I suppose I am increase redundancy over Internet by writing this article. You’ll find many of articles on Internet over struts. But only some of them has explained how easier strut is.
JSP is nothing but a HTML page with java scriplets. They were designed to reduce Servlet work load & length. Imagine a well designed HTML page with 2 input box and 1 submit button. You fill HTML form & submit the request to a servlet. Servlet is not aware where the request is coming from. It might be some awt application or web page or web service etc. So it just respond with sum of values of both textbox. What happens next?……… content of your whole HTML page will be erased and you will see just a numeric value on that. That’s why JSP was discovered.
Now what is Servlet?
Servlet is nothing but a special java class running on server hidden from external people. A person can request/invoke it with its alias name written in web.xml. For each request to the webserver, container reads web.xml. Read aliases and calls actual java class who matches with that alias. For the convenience J2EE provides some classes for JSP & SERVLET;
- Request : to read a request from a client
- Response : To give response to client
- Session : To remember client who requested last time
- Cookie : To store some data at client’s computer.
Read more about it here
Lets start with Strut 1.
Strut is a framework over JSP & Servlet. It divides a Servlet class into 2 parts as per its working: Action & POJO class (or Controller & Model respectively). JSP is just for display/view purpose.
Controller just listen clients. Means it reads client requests and response them like a receptionist. It takes help from other java classes to fulfill the request. These java classes are caller Model. It is just like a restaurant where waiter listen your order and serve you meal. But chef inside kitchen actually cooks food.
This sort of architecture is called MVC(Model-view-controller) architecture.
|Action Servlet||You need this one per application and its supplied by Struts itself. So you don’t write or modify it.|
|Form Beans||For each HTML form one form bean is written. They are just Java beans. When a request to Struts Action Servlet arises. it calls setters on the form bean and populate its field member form request parameters.|
|Action Objects||It has a call-back-like method called execute() which is a great place to get the validated form params and call model components.
its kind of a servlet lite
|struts-config.xml||This is the Struts-specific deployment descriptor, in it you will map
How struts work?
In short: A request come to web container (say Tomcat) who looks for alias in web.xml. It looks for URL pattern since eince exact URL alias is not present in web.xml. It sends request to ActionServlet. This servlet reads another configuration file (strut-config.xml) who actually has entries of all action classes. It calls setters of related form bean class and populate its fields with request parameters. Pass this form & request to relevant Action class.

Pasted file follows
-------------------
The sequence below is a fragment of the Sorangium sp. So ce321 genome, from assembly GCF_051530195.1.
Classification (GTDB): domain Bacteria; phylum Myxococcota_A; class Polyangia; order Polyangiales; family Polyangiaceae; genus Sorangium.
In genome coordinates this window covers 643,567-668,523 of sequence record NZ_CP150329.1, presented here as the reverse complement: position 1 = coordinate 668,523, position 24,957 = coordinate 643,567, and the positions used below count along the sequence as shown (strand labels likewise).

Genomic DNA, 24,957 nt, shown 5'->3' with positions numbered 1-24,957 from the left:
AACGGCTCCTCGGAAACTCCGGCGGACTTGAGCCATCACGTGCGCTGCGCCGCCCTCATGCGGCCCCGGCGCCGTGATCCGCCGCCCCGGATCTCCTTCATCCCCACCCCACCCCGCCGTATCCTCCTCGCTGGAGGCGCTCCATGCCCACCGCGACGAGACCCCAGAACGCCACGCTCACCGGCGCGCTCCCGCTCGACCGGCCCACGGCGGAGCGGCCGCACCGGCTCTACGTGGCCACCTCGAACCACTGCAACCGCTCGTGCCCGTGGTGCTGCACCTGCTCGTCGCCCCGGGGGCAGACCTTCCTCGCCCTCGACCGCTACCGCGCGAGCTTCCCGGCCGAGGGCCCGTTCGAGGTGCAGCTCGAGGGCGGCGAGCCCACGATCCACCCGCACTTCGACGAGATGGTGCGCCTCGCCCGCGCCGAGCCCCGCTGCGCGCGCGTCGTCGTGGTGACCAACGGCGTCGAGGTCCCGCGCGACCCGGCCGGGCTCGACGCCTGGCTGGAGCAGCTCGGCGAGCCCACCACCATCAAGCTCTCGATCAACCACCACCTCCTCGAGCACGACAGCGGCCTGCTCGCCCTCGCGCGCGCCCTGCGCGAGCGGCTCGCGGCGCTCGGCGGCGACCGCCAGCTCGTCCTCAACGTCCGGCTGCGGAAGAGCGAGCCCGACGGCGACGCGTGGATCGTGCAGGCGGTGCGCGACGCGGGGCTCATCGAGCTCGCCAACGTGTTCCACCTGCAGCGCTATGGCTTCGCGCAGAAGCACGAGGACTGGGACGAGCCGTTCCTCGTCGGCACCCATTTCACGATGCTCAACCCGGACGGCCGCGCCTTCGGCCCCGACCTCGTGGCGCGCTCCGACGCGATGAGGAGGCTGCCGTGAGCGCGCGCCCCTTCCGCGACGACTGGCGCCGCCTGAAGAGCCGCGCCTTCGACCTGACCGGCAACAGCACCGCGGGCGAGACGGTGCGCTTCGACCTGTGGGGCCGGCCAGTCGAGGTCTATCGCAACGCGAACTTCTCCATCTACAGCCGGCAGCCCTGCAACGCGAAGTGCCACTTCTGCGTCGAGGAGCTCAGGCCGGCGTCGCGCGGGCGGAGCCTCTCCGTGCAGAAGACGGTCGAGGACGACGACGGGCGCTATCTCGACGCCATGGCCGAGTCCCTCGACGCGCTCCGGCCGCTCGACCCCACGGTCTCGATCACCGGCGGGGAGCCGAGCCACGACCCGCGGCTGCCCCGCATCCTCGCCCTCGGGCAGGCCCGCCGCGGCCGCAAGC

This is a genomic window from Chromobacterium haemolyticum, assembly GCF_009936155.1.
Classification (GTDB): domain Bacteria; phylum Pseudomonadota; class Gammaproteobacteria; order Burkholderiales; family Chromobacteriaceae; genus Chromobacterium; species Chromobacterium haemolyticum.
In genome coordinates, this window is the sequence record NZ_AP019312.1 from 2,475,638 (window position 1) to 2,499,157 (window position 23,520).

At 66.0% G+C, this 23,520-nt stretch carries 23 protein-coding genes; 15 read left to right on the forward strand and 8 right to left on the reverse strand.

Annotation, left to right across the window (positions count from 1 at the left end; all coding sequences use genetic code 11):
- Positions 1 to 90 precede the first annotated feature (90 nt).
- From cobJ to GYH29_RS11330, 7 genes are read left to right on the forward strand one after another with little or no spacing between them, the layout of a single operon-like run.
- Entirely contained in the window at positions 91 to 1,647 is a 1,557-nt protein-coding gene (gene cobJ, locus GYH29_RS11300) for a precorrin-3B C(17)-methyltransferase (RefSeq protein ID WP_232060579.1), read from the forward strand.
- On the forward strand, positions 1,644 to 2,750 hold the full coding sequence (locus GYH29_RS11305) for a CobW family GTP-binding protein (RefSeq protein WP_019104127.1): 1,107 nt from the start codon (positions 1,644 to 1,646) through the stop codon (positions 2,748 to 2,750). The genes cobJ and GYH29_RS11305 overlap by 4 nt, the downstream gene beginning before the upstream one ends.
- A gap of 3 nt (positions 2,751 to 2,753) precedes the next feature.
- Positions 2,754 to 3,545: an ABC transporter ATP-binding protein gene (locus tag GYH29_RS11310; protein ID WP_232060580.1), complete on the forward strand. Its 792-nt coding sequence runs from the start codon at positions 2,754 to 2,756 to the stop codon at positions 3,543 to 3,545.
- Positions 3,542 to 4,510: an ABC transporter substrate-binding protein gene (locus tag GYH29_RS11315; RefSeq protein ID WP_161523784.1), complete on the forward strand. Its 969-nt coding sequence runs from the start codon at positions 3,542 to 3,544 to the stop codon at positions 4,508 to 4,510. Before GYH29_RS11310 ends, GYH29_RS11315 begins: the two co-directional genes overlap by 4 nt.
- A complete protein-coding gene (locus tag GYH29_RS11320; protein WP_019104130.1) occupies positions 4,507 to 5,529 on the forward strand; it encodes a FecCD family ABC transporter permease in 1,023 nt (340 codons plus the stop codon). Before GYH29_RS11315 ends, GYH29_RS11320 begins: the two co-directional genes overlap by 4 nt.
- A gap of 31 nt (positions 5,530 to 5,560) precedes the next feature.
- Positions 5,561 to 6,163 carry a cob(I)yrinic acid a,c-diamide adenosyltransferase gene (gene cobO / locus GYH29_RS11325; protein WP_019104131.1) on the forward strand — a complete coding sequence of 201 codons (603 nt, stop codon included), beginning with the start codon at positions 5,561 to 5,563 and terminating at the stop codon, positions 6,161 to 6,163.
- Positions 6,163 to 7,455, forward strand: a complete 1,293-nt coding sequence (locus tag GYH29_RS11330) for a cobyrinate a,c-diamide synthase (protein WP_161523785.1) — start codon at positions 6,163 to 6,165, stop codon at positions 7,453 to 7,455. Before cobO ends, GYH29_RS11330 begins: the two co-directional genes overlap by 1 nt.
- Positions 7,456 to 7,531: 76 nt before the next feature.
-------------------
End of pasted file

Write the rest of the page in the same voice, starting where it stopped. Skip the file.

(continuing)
See what actually happens:
- Action Servlet (provided into strut bundle, we don’t write our own) needs to be mapped in web.xml same as other servlet are mapped.
- When a hit comes to Action Servlet, it reads strut-config.xml to know actual mapping (like which Action class or ActionForm is mapped and what are their initial values).
- What ActionServlet does next with ActionForm
- It looks for form bean object into session. If it doesn’t present makes new one. (A form bean is simple java bean extends ActionForm)
- Calls reset() of ActionForm and populates it by calling all setters.
- If validate=true is set into action-mapping then it calls bean’s validate() of ActionForm.
- If form bean returns a non-empty errors object then it pass error object to input page or error page as per its action-mapping.
- If ActionError is empty then ActionServlet creates an object of relevant action class, pass the populated & validates form bean object, and calls action object’s execute().
- JSP: When a JSP with an html:form tag is rendered, the html:form tag uses its action path to look-up its action-mapping. Like the ActionServlet, it uses the form-bean to check for a ActionForm in session. If it doesn’t find one, it creates one. The new or pre-existing ActionForm is then used by the other html:tags to populate their elements. So the form fields get populated automatically if the form has been submitted once.
- form-bean name specified in action-mapping is used as the default attribute name in session.
- If you are using same form for 2 or multiple actions with the same name in action-mapping, you will ever get the form with last submitted values. To avoid this, use the same ActionForm but with different name in action-mapping.
- Similarly, If you submit a form from a JSP page and forward to the same JSP page again from action class or ActionForm, you’ll get the form filled with submitted values even if the values are modified by setters or validate().
- html:tags uses form-bean name from session by default. You can change bean scope as per your need.
Note: if it finds no action mapping, it set error in response header and return back.
Note: it calls setter for all methods which are coming as request parameter. So there is no problem if form bean has an extra setter. But if there is an extra request parameter and form bean has no corresponding setter then it’ll generate run time error.
Note: If there is no page defined action-mapping as input page then it does nothing.
Note: if ActionForm’s setters or validate() modify actual values of form then they will not be reflected in session. But updated ActionForm will be passed to Action class.
You’ll have to read strut tags similar to any other tag library like jsp, jakarta, apache, JSTL etc. Tags help in avoiding direct java code in JSP.